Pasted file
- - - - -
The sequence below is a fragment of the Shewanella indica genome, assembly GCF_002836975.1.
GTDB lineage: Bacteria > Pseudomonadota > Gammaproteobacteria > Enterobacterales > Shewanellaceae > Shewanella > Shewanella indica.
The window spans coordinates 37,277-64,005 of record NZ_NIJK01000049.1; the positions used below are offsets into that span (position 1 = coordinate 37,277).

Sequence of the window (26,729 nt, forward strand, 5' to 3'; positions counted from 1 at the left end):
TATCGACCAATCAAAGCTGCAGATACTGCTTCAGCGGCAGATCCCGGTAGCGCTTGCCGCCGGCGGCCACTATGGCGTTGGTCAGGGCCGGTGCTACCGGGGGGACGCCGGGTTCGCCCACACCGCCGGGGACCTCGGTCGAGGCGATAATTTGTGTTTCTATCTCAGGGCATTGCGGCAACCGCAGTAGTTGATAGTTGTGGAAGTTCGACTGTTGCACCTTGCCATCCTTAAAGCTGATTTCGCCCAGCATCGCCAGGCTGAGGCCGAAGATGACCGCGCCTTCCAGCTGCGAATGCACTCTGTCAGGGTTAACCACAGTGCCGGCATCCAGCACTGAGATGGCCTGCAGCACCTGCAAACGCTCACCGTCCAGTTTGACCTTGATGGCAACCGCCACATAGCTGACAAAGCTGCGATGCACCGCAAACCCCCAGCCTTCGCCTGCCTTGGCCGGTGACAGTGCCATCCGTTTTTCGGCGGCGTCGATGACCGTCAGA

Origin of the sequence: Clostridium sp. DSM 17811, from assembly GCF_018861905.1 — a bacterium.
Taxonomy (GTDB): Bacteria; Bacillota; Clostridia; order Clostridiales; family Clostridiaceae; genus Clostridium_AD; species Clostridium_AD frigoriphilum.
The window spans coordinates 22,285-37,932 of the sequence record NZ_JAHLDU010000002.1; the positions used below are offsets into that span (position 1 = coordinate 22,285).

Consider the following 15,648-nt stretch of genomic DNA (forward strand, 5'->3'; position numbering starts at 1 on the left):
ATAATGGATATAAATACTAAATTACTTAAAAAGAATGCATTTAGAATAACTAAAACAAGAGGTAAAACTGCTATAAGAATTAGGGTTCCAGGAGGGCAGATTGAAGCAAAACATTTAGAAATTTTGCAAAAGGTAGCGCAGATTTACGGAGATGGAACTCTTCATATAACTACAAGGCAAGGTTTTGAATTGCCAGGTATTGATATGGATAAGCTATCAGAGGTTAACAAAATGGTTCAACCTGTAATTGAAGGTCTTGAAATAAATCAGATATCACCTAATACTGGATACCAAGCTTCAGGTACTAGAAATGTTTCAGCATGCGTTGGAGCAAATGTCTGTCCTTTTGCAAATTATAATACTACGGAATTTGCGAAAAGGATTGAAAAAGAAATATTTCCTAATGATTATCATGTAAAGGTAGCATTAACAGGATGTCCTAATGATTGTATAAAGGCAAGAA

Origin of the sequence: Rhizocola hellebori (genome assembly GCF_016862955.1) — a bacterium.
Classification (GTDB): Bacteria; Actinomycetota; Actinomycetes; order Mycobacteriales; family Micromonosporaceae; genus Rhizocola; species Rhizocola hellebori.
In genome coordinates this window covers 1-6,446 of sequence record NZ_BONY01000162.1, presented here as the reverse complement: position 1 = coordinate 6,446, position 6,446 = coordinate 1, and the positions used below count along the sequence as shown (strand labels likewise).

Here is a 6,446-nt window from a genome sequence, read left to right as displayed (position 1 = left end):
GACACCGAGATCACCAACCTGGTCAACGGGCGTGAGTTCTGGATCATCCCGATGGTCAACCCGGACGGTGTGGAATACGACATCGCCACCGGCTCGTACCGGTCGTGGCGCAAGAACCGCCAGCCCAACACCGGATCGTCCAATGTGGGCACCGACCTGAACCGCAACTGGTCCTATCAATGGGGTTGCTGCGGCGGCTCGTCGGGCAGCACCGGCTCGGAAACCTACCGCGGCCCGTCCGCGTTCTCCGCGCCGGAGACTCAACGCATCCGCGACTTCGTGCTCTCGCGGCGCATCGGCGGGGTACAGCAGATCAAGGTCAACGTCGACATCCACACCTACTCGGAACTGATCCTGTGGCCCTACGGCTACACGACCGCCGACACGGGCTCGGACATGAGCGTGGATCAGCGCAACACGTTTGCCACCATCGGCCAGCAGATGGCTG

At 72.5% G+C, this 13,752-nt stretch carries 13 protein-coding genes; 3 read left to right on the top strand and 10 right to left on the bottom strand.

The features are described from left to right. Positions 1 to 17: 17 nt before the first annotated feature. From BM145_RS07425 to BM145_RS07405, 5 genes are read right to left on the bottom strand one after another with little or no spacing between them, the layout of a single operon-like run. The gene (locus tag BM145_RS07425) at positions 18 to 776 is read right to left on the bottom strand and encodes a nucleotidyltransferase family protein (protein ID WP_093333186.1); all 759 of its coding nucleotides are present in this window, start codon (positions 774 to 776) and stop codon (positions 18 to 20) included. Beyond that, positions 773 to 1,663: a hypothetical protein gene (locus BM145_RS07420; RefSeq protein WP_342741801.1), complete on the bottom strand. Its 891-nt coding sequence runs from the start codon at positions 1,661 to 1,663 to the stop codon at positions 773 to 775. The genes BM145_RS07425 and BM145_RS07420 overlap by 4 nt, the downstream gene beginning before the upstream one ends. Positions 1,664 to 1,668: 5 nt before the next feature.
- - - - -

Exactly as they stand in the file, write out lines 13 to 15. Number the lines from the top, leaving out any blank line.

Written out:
In genome coordinates this window covers 1-6,446 of sequence record NZ_BONY01000162.1, presented here as the reverse complement: position 1 = coordinate 6,446, position 6,446 = coordinate 1, and the positions used below count along the sequence as shown (strand labels likewise).

Here is a 6,446-nt window from a genome sequence, read left to right as displayed (position 1 = left end):
GACACCGAGATCACCAACCTGGTCAACGGGCGTGAGTTCTGGATCATCCCGATGGTCAACCCGGACGGTGTGGAATACGACATCGCCACCGGCTCGTACCGGTCGTGGCGCAAGAACCGCCAGCCCAACACCGGATCGTCCAATGTGGGCACCGACCTGAACCGCAACTGGTCCTATCAATGGGGTTGCTGCGGCGGCTCGTCGGGCAGCACCGGCTCGGAAACCTACCGCGGCCCGTCCGCGTTCTCCGCGCCGGAGACTCAACGCATCCGCGACTTCGTGCTCTCGCGGCGCATCGGCGGGGTACAGCAGATCAAGGTCAACGTCGACATCCACACCTACTCGGAACTGATCCTGTGGCCCTACGGCTACACGACCGCCGACACGGGCTCGGACATGAGCGTGGATCAGCGCAACACGTTTGCCACCATCGGCCAGCAGATGGCTG